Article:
As genealogists we have a lot of ‘tools’ at our disposal to help us to reach our conclusions, we have the records that I have already spoken about, but we also potentially have physical objects at home that can help us to determine the facts. We might have Great Grandad’s war medals, Grandma’s Bible, or maybe some written notes and memoirs. Again, if we add these to the documentary evidence that we have gathered, we are far more likely to reach the correct conclusion.
So examine ALL the evidence before reaching your ‘reasoned conclusion’ and record your findings. That way you will ensure that you are following the correct person and just as importantly, those that follow you will be able to see the evidence of why you reached the conclusion that you did.
Going right back to the beginning, remember the first question that I asked? “A father’s name on a birth certificate, is that a fact?” You distinguish fact from fiction with:
- analysis of sources and informants
- correlation of evidence
- resolution of conflicts.
If you have a father’s name on a birth certificate, that is some evidence, but could be wrong. If you have another source that provides the same father’s name to the same person, that is correlation, and it makes a stronger case.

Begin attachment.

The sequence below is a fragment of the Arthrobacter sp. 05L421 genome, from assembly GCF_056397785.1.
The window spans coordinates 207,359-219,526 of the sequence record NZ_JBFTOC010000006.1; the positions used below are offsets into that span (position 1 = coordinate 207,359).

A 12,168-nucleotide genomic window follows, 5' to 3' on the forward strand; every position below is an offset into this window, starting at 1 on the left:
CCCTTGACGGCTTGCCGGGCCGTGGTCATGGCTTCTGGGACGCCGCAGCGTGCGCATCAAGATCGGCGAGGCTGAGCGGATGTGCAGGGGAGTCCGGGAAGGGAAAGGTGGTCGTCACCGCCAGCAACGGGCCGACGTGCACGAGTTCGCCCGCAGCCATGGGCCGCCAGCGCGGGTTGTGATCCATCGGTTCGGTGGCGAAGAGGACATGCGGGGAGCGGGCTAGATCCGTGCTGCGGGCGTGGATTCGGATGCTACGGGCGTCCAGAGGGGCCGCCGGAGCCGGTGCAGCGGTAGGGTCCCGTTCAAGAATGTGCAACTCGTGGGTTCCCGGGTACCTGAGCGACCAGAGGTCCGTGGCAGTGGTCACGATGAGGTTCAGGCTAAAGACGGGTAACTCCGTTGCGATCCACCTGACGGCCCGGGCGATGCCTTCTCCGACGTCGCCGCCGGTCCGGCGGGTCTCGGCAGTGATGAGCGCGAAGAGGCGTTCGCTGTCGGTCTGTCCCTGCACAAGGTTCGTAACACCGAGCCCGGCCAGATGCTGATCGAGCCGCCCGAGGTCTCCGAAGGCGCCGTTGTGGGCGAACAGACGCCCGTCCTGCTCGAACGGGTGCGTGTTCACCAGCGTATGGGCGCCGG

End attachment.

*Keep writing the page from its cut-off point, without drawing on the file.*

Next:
However, if the second source is, say, a family Bible entry probably created around the same time as birth, it is hard to know if this is an independent informant, since often the person providing information in a family bible would be the same person who might provide information to put on the birth certificate.
If you can correlate information from independent sources, that makes it more certain that your hypothesis (e.g. about the father’s name) is correct. The more such sources, the stronger case.
The other things to consider are:
- the position/condition of the informant
- the nature of the sources.
If the informant is known, and witnessed the event, but they were recounting when they were 90+ years old and the father had been dead many decades, you might worry that the informant’s memory has lapsed over the years.
If what you have is a transcription of a birth record, you might worry that someone had miscopied the name or misread the original handwriting.
In summary: the strongest case is made using multiple, correlating original records made by known, independent informants.
We can now of course, use DNA to prove this as a fact, but that’s a whole different story entirely!
Paul Chiddicks is a regular columnist and blogger for Family Tree Magazine’s UK edition. You can access his Family Tree Magazine blogs here: https://chiddicksfamilytree.com/2017/09/30/latest-family-tree-magazine-blog/. He also is a regular host of Twitter’s Tuesday night “Genealogy Feast” known as #AncestryHour, and a moderator on the very welcoming Forum called “Family Tree Forum” (https://www.familytreeforum.com/).
Paul is a volunteer “Genie” on @_walkmypast_ and a member of a number of local Family History Societies. He likes to get involved as much as he can within The Family History Community, consciously trying to “put something back” into the hobby that we all love. Find him on Twitter @chiddickstree
Thanks, Paul, for sharing with us at MCG!